Another acquaintance of mine, who, unfortunately, I can’t really say is a friend, has autism. For this man, I have to employ a great deal of patience. He does not understand figures of speech at all. He takes every word literally. If you tell him you sent smoke signals, he would look up in the sky for the smoke. If you tell him he ate crow, he would mentally review his last few meals. If you told him someone was pulling his leg, he would ask you why you can’t see the obvious truth—no one is even so much as holding his leg.

And this is where I think AI could shine. Really, really shine. If I had an Artificial Intelligence program to communicate with both of these men, then more clear sentences could be arranged, more clear thoughts could be passed around. Of course, we would have to input the specific case of each man. I would have to tell the AI that the first man uses apophenia. I would have to tell the AI that the second man has autism, and probably I would have to tell the AI what sort of autism. And of course the autism would have to be diagnosed to discover the specific kind. Then again, an AI could be trained to detect the subtle nuances of an autistic mind.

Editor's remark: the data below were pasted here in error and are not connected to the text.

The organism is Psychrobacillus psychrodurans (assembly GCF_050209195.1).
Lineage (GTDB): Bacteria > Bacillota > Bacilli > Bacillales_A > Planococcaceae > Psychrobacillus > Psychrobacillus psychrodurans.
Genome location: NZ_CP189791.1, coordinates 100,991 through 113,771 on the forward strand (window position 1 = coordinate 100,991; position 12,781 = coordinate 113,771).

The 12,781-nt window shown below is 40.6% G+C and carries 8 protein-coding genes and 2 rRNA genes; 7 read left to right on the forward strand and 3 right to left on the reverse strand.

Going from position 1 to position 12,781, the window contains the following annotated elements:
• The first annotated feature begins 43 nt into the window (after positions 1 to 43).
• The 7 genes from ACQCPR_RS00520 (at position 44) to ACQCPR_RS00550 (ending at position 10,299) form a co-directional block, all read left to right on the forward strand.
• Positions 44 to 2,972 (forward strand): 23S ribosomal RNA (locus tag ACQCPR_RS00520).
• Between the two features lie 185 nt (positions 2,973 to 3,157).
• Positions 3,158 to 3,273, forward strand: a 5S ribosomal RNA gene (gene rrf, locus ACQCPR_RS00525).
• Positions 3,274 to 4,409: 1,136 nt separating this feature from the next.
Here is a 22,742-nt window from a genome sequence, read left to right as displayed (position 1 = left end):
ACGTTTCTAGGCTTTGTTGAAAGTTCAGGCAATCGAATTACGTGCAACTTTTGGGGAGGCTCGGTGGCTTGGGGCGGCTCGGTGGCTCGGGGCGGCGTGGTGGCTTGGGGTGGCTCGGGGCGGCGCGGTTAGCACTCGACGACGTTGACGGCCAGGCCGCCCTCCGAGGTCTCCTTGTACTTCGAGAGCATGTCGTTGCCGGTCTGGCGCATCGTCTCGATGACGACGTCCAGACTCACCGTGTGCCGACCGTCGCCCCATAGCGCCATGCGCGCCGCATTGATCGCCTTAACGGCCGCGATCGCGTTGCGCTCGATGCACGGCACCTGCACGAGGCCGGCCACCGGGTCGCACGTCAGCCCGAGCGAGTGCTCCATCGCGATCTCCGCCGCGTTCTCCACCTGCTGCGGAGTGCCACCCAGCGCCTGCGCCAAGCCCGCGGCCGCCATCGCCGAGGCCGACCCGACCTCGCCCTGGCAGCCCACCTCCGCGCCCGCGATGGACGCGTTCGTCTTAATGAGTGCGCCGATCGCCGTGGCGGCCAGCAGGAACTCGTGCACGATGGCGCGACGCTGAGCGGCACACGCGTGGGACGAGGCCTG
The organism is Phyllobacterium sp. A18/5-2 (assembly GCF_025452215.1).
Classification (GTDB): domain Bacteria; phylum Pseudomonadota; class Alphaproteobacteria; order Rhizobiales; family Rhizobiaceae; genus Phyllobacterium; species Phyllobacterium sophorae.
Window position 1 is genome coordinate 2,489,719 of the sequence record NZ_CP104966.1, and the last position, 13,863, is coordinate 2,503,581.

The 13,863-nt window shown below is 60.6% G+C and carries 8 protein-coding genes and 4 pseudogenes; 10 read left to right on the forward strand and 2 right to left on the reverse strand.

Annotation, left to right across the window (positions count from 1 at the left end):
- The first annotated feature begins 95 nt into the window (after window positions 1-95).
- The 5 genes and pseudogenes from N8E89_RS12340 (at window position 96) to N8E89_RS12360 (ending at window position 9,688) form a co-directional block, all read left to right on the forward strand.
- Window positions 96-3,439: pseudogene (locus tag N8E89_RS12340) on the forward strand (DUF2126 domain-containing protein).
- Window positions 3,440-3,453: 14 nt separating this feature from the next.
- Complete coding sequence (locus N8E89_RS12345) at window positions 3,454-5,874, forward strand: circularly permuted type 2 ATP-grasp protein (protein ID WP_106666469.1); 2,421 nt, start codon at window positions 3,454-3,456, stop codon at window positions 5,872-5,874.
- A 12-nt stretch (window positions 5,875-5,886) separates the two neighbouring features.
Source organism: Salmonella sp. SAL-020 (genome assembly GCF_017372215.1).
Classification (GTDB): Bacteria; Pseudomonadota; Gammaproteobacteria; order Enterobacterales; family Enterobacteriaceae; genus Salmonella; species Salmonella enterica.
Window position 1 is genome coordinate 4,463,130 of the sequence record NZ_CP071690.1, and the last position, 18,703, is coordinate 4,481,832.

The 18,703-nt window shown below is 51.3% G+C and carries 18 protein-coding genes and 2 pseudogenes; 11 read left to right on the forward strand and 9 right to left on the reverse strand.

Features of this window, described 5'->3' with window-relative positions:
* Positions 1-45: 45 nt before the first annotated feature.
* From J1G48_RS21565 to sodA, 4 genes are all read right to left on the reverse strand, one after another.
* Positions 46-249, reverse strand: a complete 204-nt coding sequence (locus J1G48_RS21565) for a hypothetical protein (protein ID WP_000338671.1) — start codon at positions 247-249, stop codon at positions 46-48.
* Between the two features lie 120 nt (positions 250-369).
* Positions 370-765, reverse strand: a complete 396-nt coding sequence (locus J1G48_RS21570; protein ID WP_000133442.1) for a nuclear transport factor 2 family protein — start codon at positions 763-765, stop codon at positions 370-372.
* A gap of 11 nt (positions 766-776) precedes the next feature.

The great conclusion of all of this would be that we could all communicate with each other more effectively. I can just imagine how the AI would pare down the first man’s ideas like this: “And I believe in thegungadincocacolamachinepoisoncontroleradication fromouterspacetimecontinuumfactoreconomicsofahockeygamefistfight will cause climate stasis.” So that I would hear only: “I believe in climate stasis.”

And then with the second man, I would say, “He’s pulling your leg.” And he would hear, “He is not telling you the truth. He is instead fabricating a non-existent scenario for your entertainment and amusement, while simultaneously using you as part of the humor. You are now friends. The appropriate response is to laugh, make a fist, and punch him in the shoulder.”